Swiss Publicly-Owned Banks and the Swiss National Bank: Marching to a Different Drummer

Part of article by Ellen Brown

Why Public Banks Outperform Private Banks: Unfair Competition or a Better Mousetrap?

Read full article here on Web of Debt

The Swiss have a network of cantonal (provincially-owned) banks that are so similar to the Sparkassen banks that they were invited to join the SBFIC. The Swiss public banks, too, have been shown to be more profitable than their private counterparts. The Swiss public banking system helps explain the strength of the Swiss economy, the soundness of its banks, and their attractiveness as a safe haven for foreign investors.

The unique structure of the Swiss banking system also helps explain the surprise move by the SNB on January 15, 2015, when it lifted the cap on the Swiss franc as against the euro, anticipating the European Central Bank’s move to embark on a massive program of quantitative easing the following week. Switzerland is not a member of the EU or the Eurozone, and the Swiss National Bank (SNB) is not like other central banks. It is 55% owned by the country’s 26 cantons or provinces. The remaining investors are private. Each canton has its own publicly-owned cantonal bank, which provides credit to local small and medium-sized businesses.

In 2011, the SNB pegged the Swiss franc to the euro at 1 to 1.20; but the value of the euro steadily dropped after that, and the SNB could maintain the peg only by printing Swiss francs, diluting their value to keep up with the euro. The fear was that once the ECB started its new money printing program, the Swiss franc would have to be diluted into hyperinflation to keep up.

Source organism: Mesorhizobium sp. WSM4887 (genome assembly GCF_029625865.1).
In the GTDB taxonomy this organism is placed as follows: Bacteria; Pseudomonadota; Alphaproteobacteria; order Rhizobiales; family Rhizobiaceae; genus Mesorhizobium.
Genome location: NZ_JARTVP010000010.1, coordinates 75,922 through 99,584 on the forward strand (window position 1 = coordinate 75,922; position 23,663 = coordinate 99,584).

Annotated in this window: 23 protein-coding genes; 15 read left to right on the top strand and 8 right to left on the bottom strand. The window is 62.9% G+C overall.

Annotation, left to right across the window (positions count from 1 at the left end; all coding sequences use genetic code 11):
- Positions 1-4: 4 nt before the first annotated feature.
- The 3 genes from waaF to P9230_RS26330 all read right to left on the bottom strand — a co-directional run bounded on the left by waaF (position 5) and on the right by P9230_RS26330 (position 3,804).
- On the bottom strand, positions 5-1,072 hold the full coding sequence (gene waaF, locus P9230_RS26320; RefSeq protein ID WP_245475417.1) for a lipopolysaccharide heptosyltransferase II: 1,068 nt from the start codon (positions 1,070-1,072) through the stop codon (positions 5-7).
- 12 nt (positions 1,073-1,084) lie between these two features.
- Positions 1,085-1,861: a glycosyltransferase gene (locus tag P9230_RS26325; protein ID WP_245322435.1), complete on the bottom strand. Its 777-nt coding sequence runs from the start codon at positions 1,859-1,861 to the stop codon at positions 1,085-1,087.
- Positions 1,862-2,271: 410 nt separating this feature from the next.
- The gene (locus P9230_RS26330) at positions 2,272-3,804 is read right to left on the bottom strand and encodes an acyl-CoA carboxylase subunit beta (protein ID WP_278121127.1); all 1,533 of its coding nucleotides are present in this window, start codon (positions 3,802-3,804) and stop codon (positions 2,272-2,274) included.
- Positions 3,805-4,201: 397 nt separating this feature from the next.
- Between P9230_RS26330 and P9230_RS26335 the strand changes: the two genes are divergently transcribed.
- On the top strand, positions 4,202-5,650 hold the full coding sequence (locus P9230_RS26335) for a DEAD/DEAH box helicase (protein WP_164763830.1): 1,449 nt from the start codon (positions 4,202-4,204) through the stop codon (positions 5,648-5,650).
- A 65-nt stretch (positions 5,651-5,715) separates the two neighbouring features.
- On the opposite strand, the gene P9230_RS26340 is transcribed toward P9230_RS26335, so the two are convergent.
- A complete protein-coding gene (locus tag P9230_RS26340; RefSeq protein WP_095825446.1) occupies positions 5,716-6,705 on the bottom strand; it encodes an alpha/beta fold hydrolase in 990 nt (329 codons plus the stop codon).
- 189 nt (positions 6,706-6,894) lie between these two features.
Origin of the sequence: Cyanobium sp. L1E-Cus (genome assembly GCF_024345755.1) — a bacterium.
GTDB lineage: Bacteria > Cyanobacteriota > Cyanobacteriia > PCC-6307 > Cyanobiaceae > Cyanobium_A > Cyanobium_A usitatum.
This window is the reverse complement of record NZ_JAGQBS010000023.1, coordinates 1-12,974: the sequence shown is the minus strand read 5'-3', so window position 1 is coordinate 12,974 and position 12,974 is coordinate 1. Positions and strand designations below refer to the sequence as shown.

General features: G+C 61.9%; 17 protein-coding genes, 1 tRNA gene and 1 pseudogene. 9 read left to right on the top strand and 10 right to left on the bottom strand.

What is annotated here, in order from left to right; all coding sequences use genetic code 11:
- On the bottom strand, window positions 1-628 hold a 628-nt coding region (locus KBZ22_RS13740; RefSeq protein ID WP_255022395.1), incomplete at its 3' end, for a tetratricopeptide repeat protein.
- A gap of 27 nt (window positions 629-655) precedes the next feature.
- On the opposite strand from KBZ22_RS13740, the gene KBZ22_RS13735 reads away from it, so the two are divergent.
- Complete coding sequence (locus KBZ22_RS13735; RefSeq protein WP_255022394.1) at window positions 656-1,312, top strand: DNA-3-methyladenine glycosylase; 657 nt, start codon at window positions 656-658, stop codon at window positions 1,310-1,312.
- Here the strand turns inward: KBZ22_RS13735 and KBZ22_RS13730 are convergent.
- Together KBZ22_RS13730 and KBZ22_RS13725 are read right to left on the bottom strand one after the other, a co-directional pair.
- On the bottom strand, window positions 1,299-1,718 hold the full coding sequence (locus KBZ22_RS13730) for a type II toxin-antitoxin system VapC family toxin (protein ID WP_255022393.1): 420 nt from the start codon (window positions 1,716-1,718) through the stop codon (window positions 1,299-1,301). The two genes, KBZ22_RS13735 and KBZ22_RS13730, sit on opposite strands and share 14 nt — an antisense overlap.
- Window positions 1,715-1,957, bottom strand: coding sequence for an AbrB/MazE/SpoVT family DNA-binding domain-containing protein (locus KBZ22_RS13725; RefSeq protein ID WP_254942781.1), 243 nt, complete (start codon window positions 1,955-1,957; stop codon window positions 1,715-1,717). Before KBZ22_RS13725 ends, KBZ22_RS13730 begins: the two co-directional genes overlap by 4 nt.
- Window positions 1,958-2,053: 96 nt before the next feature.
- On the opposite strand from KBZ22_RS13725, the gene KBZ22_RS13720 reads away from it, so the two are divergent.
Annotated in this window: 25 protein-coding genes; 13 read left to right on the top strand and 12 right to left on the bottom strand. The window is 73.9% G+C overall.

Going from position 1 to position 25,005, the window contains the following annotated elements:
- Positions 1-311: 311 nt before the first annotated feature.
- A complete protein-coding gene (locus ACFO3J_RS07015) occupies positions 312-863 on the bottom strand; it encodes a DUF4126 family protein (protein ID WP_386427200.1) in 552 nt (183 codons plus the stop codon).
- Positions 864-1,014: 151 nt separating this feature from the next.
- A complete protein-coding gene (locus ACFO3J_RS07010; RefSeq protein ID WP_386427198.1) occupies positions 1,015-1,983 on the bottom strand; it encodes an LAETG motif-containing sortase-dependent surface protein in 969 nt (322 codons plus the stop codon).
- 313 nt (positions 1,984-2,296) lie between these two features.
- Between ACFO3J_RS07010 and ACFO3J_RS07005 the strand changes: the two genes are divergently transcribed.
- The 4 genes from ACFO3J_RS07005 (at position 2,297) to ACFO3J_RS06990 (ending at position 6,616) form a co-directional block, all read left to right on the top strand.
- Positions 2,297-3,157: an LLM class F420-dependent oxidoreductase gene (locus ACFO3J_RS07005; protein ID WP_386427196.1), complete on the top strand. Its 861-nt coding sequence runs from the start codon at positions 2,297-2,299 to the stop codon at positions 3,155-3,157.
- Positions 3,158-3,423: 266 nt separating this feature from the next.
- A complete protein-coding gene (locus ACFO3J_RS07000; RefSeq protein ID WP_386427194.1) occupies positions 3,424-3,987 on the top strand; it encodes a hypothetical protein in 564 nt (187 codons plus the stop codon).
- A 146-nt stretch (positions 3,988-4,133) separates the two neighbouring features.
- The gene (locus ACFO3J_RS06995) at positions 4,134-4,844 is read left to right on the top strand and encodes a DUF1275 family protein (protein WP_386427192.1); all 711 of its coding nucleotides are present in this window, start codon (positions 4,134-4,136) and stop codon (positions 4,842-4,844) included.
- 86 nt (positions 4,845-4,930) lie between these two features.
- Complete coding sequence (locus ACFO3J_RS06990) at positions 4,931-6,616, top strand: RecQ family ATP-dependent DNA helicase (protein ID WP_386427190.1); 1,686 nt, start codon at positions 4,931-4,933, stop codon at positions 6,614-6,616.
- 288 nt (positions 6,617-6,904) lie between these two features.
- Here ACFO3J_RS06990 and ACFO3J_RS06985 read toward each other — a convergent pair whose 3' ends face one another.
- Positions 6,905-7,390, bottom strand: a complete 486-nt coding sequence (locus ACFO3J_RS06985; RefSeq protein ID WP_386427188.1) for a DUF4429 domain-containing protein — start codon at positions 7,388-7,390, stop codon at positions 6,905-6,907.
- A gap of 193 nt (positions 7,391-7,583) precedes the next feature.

The SNB’s unanticipated action imposed heavy losses on speculators who were long the euro (betting it would rise), and the move evoked criticism from the European central banking community for not tipping them off beforehand. But the loyalty of the Swiss National Bank is to its cantons, cantonal banks, and individual investors, not to the big private international banks that drive central bank policies in other countries. The cantons had been complaining that they were no longer receiving the hefty 6% dividend they had been able to count on for the previous century. The SNB promised to restore the dividend in 2015, and lifting the cap was evidently felt necessary to do it.

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